Energy Labelling and lifts

ELCA considers that energy labelling should be forbidden for lifts under the lifts directive as well as lifting equipment under the Machinery directive, since there are main issues with false assertions spread by some in Europe, including by official authorities’ publications such as the AMEV advisory documents produced by the Ministry of construction in Germany, or even some ISO documents. Hydraulic lifts have been unfairly presented over more than a decade, as consuming too much energy, while their life cycle analysis puts them ahead of traction lifts for small buildings. This should be put straight before there is any question of applying the Energy Efficiency Labelling Directive 2010/30/EU to lifts, elevators and other hoists.
Moreover a Member State should not compel any lift installer to put any kind of energy labelling on the lift, because the Energy Labelling Directive does not include lifts in its scope.
A member of the European parliament, Mr Dario Tamburrano has obtained that the text specifies the exemption of lifts in the Directive: “since the energy consumption of means of transport for persons or goods is directly or indirectly regulated by other Union law and policies, it is appropriate to continue to exclude them from the scope of this Regulation. That exclusion includes means of transport the motor of which remains in the same location during operation, such as elevators, escalators and conveyor belts”.
This still needs now to be confirmed by the member state Permanent Representatives (Coreper) and then passed on to the European Parliament for adoption at its plenary session.

The limits of Standardisation
Small and medium-sized enterprises (SMEs) have to struggle with the increasing dominance and cost of standards that are ruling the lift industry, often without any possibility for SMEs owners and managers to intervene in the process of conceiving them, which is heavier than ever. The standardisation process is only in the hands of the experts from the major global companies of the sector, which have totally different interests from those of European SMEs.
The cost of standards and of their regularly revised versions is much too high and identical for all users in most countries. Europe has to find a way to reduce this cost, which is an unfair disadvantage for SME’s in the sector. The European Commission and CEN also have the very bad habit of modifying numbering, order of chapters, Annex numbered references, etc… on norms, directives, regulations, at each revision. The last revision of the Lifts directive included a complete change of all references, without even touching on any of the problems identified over the years in the text itself, byt the lift industry. It was a pure internal legal “necessity” invented by the Legal department of the European Commission. This causes high and useless adaptation and translation costs to revise and reprint instructions for use, assembly and maintenance documents in all languages, by lift manufacturers.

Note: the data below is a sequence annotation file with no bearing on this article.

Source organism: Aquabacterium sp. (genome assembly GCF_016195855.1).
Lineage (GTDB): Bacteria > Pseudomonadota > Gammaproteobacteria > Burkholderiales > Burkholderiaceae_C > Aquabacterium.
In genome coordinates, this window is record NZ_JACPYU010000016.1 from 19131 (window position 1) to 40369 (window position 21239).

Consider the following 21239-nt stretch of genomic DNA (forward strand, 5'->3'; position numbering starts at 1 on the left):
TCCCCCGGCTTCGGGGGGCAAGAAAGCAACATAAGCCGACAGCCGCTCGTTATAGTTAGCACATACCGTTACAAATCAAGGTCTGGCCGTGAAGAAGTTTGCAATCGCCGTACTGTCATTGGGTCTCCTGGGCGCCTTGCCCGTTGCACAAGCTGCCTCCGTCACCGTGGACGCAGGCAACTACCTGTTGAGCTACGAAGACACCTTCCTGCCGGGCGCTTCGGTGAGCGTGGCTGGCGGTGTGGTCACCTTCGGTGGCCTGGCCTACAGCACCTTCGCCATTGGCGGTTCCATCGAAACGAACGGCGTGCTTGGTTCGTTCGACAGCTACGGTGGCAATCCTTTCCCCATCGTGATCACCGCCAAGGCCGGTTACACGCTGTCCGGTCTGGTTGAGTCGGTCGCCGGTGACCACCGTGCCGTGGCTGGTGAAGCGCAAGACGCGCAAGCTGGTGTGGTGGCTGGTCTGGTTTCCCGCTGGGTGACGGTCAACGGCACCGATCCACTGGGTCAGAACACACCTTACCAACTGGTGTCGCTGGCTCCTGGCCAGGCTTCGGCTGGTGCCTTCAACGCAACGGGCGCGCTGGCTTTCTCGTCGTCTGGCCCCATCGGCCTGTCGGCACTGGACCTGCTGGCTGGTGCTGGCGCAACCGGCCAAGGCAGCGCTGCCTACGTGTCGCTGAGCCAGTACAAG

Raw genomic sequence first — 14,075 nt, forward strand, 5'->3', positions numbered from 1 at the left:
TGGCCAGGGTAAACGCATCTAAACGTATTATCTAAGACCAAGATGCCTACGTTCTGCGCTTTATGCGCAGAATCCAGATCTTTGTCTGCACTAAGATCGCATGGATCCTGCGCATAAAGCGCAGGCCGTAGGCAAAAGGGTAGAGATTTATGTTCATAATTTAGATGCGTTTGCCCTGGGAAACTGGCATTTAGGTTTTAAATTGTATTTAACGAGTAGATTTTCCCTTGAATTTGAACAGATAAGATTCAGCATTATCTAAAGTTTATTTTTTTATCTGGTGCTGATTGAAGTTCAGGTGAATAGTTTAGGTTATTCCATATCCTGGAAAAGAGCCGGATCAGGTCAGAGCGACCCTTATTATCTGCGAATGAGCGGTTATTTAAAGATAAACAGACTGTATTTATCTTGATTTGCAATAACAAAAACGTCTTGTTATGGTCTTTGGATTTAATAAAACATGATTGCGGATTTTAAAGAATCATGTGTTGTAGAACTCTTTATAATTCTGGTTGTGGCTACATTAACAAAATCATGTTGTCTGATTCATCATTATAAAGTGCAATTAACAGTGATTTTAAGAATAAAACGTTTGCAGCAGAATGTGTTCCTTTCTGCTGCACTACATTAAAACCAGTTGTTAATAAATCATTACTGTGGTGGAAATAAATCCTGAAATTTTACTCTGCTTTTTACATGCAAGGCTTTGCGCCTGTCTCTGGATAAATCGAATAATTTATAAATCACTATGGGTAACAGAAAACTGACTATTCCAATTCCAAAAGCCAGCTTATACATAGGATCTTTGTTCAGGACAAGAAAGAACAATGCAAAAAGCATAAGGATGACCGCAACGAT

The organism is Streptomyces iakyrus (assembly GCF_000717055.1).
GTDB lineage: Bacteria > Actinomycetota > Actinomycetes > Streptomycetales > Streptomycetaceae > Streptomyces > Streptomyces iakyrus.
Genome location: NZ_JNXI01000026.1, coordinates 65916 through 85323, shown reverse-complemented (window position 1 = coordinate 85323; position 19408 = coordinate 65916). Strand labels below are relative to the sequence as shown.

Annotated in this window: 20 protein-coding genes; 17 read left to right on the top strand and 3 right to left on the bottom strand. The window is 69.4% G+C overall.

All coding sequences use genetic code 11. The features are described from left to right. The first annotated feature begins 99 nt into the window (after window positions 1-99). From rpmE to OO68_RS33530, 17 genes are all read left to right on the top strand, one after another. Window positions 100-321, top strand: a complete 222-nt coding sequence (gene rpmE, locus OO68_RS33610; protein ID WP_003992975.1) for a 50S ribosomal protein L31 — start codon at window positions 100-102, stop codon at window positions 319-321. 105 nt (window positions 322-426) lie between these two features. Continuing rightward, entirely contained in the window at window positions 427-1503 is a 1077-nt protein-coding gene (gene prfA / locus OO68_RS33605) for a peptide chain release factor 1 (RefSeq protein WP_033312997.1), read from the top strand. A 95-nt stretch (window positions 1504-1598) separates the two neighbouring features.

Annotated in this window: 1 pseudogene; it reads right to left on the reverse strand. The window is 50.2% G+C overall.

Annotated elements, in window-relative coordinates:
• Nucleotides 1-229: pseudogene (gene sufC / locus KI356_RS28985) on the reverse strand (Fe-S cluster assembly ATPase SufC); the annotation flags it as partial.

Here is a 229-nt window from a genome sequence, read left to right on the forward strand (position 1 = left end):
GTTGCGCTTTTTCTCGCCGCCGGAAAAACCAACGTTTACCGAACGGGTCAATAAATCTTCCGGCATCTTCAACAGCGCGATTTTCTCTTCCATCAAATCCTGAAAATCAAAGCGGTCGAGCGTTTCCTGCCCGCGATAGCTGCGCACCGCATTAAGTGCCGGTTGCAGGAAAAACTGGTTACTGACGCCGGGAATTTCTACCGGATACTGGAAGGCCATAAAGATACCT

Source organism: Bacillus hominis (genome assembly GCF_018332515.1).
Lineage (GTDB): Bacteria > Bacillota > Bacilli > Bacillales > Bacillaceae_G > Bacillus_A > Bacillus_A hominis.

But the main lingering barrier remains the relative lack of representativity of the CEN / TC10 management. Despite the commitment of the SME associations, CEN is still managed by very few stakeholders. SMEs don’t have the resources to designate experts that devote all their time to the standardisation process. SMEs are largely underrepresented in terms of number of delegates in the Technical Committees in CEN, but also in the national committees. The advantage to the large multinational conglomerates companies is very real. Four companies are the true political decision makers in CEN.
It is the same issue for the Notified Bodies, in charge of verifying the respect of the norms defined by CEN. They often lack the resources to fully participate to the normalization process.
The involvement of SMEs in the standardisation process must be improved by reserving expert seats in all technical committees as well as chairmanship positions of said committees, by the European Union. The cost of the CEN TC10 standardisation process should be integrated in the functioning of the European Commission, and the travel costs implied for SMEs should be taken care of by the Commission. Access to the standards should be free.
Europe badly needs a shift in its industrial policies: globalisation can only take place between equals, between economies that apply the same social and environmental rules. With the blessing of the European Union, large conglomerates have delocalized their production to Asian countries, where the cost of labour is a fraction of what it is in Europe and where strictly no environmental rule is being applied. This cannot continue.
The re—industrialization of Europe rests on the shoulders of the SMEs. They are creating the jobs of the future, and they pay taxes, which is not always the case of the large conglomerates making the rules. 85% of the jobs created in Europe in the past five years have been created by micro-enterprises and small and medium-size companies
The European Union should consider SMEs as fundamental to ensuring economic growth, innovation, job creation, and social integration in the EU. ELCA will relentlessly repeat it to the European and national deciders.

And come to see us at INTERLIFT
in Augsburg
from October 17 to October 20
The ELCA booth will be in Hall 2